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J Biol Chem. 2014 May 9;289(19):13042-53. doi: 10.1074/jbc.M113.537811. Epub 2014 Apr 2.

The Parkinson disease-linked LRRK2 protein mutation I2020T stabilizes an active state conformation leading to increased kinase activity.

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From the Laboratory for Drug Discovery in Neurodegeneration, Harvard NeuroDiscovery Center, and.


The effect of leucine-rich repeat kinase 2 (LRRK2) mutation I2020T on its kinase activity has been controversial, with both increased and decreased effects being reported. We conducted steady-state and pre-steady-state kinetic studies on LRRKtide and its analog LRRKtide(S). Their phosphorylation differs by the rate-limiting steps: product release is rate-limiting for LRRKtide and phosphoryl transfer is rate-limiting for LRRKtide(S). As a result, we observed that the I2020T mutant is more active than wild type (WT) LRRK2 for LRRKtide(S) phosphorylation, whereas it is less active than WT for LRRKtide phosphorylation. Our pre-steady-state kinetic data suggest that (i) the I2020T mutant accelerates the rates of phosphoryl transfer of both reactions by 3-7-fold; (ii) this increase is masked by a rate-limiting product release step for LRRKtide phosphorylation; and (iii) the observed lower activity of the mutant for LRRKtide phosphorylation is a consequence of its instability: the concentration of the active form of the mutant is 3-fold lower than WT. The I2020T mutant has a dramatically low KATP and therefore leads to resistance to ATP competitive inhibitors. Two well known DFG-out or type II inhibitors are also weaker toward the mutant because they inhibit the mutant in an unexpected ATP competitive mechanism. The I2020 residue lies next to the DYG motif of the activation loop of the LRRK2 kinase domain. Our modeling and metadynamic simulations suggest that the I2020T mutant stabilizes the DYG-in active conformation and creates an unusual allosteric pocket that can bind type II inhibitors but in an ATP competitive fashion.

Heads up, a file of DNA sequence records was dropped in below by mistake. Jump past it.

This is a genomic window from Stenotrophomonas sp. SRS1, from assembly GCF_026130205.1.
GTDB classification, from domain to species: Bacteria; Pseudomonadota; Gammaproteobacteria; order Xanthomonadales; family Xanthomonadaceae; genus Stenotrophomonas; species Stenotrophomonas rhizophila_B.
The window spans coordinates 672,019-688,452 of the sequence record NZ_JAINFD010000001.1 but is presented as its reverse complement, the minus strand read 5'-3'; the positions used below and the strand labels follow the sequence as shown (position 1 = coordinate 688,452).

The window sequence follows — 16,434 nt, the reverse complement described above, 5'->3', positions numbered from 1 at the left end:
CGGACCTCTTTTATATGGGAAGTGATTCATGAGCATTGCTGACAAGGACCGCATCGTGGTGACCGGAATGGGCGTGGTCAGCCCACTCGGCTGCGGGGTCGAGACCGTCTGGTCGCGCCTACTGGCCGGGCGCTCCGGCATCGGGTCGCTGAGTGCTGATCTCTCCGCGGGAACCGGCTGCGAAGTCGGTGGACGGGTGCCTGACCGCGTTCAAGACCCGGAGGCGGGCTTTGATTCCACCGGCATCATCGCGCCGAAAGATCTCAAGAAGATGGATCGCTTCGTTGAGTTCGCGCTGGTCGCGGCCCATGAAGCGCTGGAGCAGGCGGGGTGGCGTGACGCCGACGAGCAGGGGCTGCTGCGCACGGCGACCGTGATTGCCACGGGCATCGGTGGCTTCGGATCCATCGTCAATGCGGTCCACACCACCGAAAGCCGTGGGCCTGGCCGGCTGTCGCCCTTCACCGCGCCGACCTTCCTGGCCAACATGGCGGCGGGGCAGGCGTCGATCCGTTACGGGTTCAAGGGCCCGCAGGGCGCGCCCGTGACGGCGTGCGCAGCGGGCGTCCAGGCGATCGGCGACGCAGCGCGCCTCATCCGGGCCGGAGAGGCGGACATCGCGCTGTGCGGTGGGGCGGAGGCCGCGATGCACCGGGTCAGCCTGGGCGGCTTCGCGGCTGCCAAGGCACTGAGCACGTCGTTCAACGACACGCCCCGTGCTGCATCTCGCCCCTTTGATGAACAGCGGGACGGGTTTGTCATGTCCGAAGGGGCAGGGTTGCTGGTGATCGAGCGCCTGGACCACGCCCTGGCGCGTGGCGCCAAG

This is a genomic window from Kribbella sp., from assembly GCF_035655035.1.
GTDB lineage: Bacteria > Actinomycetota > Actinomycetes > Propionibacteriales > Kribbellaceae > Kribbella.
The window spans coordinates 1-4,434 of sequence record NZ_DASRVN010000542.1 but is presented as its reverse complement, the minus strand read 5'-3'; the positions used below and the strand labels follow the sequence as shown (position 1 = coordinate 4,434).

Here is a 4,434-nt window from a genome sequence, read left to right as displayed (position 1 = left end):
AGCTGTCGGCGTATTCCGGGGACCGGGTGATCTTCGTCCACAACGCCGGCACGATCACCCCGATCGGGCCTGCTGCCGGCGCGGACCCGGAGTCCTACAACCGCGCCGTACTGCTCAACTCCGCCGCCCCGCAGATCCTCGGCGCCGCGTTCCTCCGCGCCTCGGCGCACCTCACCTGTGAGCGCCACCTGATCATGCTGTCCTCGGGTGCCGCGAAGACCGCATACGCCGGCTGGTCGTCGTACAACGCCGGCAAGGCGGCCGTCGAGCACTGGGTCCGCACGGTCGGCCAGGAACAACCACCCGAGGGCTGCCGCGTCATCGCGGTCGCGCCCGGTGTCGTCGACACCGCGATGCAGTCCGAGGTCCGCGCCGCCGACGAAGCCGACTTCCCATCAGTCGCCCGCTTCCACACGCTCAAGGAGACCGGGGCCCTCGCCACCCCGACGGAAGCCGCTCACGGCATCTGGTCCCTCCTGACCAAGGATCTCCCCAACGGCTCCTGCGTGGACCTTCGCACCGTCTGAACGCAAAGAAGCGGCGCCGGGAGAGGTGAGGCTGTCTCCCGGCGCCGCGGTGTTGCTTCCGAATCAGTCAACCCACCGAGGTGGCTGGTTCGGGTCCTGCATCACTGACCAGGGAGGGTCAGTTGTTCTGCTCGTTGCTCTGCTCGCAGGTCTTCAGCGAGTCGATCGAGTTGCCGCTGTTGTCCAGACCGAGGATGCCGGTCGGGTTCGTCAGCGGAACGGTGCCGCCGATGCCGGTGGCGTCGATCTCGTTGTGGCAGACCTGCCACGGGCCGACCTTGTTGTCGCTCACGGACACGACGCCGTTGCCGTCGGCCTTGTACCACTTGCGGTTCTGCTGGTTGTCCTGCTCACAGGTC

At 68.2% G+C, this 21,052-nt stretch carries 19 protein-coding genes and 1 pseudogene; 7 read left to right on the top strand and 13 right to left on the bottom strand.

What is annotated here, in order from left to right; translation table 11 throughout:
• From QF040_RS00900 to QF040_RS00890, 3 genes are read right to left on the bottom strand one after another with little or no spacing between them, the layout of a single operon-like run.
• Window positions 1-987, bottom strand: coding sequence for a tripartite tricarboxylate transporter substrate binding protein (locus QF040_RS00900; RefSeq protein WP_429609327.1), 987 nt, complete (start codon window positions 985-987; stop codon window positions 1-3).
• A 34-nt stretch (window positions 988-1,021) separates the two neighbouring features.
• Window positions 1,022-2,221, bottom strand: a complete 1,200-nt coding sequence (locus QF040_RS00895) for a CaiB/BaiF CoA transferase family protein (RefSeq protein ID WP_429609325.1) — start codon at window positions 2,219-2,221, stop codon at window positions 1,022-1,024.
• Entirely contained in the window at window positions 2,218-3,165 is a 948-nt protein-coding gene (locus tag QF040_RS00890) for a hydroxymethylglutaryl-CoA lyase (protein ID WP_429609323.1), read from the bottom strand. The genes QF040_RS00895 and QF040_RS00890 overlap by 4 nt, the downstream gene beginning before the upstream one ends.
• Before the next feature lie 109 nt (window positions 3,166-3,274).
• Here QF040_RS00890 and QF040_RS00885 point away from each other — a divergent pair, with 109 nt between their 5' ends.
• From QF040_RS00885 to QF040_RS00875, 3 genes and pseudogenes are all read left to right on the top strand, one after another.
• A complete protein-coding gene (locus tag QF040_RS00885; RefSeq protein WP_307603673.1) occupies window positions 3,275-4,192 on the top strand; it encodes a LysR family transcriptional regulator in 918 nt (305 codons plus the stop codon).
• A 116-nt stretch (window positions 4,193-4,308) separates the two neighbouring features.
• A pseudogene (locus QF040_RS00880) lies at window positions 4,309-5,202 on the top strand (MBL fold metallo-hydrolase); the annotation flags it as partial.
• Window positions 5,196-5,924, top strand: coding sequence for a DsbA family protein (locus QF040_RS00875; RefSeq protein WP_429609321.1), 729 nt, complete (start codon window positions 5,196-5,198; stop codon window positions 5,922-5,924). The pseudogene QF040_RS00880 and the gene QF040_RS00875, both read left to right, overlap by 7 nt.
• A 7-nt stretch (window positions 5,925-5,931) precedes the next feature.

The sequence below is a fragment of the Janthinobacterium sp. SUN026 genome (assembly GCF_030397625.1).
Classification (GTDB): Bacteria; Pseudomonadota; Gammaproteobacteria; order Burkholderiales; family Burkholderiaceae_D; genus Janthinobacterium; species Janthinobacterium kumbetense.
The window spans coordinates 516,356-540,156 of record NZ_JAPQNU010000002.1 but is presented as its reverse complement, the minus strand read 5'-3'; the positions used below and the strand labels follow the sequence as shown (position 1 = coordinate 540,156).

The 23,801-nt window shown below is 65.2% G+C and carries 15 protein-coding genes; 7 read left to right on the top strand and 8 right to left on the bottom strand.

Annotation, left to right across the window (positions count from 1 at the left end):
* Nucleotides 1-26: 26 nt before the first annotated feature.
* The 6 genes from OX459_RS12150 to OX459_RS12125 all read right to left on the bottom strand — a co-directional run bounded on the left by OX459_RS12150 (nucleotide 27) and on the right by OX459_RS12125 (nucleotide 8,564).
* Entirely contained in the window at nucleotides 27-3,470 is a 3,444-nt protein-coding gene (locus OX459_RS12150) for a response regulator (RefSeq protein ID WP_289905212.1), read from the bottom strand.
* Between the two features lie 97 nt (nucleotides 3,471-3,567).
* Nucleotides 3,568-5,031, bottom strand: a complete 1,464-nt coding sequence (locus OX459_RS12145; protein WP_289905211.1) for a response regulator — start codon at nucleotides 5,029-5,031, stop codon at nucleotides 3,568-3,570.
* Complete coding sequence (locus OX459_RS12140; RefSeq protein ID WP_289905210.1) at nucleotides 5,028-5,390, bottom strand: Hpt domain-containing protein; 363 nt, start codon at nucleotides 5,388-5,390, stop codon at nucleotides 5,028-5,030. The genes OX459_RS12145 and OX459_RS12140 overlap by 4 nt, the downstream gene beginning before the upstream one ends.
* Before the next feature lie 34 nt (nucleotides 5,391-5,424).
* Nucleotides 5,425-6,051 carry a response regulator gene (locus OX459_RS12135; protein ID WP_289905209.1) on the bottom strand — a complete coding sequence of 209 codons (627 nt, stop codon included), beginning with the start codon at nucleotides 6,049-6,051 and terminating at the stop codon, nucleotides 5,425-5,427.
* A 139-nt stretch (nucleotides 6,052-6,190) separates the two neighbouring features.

Enzyme Inhibitors; Enzyme Kinetics; LRRK2; Molecular modeling; Parkinson Disease

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